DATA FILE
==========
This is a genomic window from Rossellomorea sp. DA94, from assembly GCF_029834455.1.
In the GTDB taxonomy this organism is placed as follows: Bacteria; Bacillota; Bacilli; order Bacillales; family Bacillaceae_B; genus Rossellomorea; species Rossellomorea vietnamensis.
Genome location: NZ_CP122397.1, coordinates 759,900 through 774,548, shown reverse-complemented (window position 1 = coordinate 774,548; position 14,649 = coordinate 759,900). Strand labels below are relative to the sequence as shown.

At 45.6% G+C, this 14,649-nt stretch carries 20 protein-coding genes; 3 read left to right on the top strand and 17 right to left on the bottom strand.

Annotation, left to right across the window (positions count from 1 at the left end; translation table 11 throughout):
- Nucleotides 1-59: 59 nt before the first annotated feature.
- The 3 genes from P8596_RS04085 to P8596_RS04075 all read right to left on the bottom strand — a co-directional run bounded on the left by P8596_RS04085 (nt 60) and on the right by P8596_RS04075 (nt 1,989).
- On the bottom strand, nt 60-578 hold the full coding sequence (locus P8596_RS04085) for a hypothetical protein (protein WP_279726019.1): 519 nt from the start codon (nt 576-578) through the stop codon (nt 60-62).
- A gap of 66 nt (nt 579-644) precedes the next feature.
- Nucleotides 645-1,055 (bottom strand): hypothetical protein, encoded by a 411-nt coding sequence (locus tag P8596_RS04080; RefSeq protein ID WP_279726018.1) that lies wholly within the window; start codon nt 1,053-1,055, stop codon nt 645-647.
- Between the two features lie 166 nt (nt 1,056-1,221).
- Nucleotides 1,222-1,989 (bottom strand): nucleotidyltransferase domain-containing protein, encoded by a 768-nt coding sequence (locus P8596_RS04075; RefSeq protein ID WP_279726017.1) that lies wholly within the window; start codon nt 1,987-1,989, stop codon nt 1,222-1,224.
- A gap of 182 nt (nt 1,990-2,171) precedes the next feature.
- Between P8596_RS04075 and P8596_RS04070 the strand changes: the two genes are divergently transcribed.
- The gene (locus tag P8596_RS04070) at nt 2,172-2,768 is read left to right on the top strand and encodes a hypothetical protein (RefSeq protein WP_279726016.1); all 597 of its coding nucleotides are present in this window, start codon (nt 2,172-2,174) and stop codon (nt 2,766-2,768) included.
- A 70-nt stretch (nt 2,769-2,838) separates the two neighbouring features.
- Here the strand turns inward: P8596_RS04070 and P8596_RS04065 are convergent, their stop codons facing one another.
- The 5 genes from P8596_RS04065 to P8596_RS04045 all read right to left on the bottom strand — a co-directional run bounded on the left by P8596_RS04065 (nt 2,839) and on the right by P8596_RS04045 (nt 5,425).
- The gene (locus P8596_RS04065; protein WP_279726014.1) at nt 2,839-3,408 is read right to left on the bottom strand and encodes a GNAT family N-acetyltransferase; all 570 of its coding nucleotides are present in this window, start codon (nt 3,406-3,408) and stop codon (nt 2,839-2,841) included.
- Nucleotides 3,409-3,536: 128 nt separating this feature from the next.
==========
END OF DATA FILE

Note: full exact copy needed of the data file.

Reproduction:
This is a genomic window from Rossellomorea sp. DA94, from assembly GCF_029834455.1.
In the GTDB taxonomy this organism is placed as follows: Bacteria; Bacillota; Bacilli; order Bacillales; family Bacillaceae_B; genus Rossellomorea; species Rossellomorea vietnamensis.
Genome location: NZ_CP122397.1, coordinates 759,900 through 774,548, shown reverse-complemented (window position 1 = coordinate 774,548; position 14,649 = coordinate 759,900). Strand labels below are relative to the sequence as shown.

At 45.6% G+C, this 14,649-nt stretch carries 20 protein-coding genes; 3 read left to right on the top strand and 17 right to left on the bottom strand.

Annotation, left to right across the window (positions count from 1 at the left end; translation table 11 throughout):
- Nucleotides 1-59: 59 nt before the first annotated feature.
- The 3 genes from P8596_RS04085 to P8596_RS04075 all read right to left on the bottom strand — a co-directional run bounded on the left by P8596_RS04085 (nt 60) and on the right by P8596_RS04075 (nt 1,989).
- On the bottom strand, nt 60-578 hold the full coding sequence (locus P8596_RS04085) for a hypothetical protein (protein WP_279726019.1): 519 nt from the start codon (nt 576-578) through the stop codon (nt 60-62).
- A gap of 66 nt (nt 579-644) precedes the next feature.
- Nucleotides 645-1,055 (bottom strand): hypothetical protein, encoded by a 411-nt coding sequence (locus tag P8596_RS04080; RefSeq protein ID WP_279726018.1) that lies wholly within the window; start codon nt 1,053-1,055, stop codon nt 645-647.
- Between the two features lie 166 nt (nt 1,056-1,221).
- Nucleotides 1,222-1,989 (bottom strand): nucleotidyltransferase domain-containing protein, encoded by a 768-nt coding sequence (locus P8596_RS04075; RefSeq protein ID WP_279726017.1) that lies wholly within the window; start codon nt 1,987-1,989, stop codon nt 1,222-1,224.
- A gap of 182 nt (nt 1,990-2,171) precedes the next feature.
- Between P8596_RS04075 and P8596_RS04070 the strand changes: the two genes are divergently transcribed.
- The gene (locus tag P8596_RS04070) at nt 2,172-2,768 is read left to right on the top strand and encodes a hypothetical protein (RefSeq protein WP_279726016.1); all 597 of its coding nucleotides are present in this window, start codon (nt 2,172-2,174) and stop codon (nt 2,766-2,768) included.
- A 70-nt stretch (nt 2,769-2,838) separates the two neighbouring features.
- Here the strand turns inward: P8596_RS04070 and P8596_RS04065 are convergent, their stop codons facing one another.
- The 5 genes from P8596_RS04065 to P8596_RS04045 all read right to left on the bottom strand — a co-directional run bounded on the left by P8596_RS04065 (nt 2,839) and on the right by P8596_RS04045 (nt 5,425).
- The gene (locus P8596_RS04065; protein WP_279726014.1) at nt 2,839-3,408 is read right to left on the bottom strand and encodes a GNAT family N-acetyltransferase; all 570 of its coding nucleotides are present in this window, start codon (nt 3,406-3,408) and stop codon (nt 2,839-2,841) included.
- Nucleotides 3,409-3,536: 128 nt separating this feature from the next.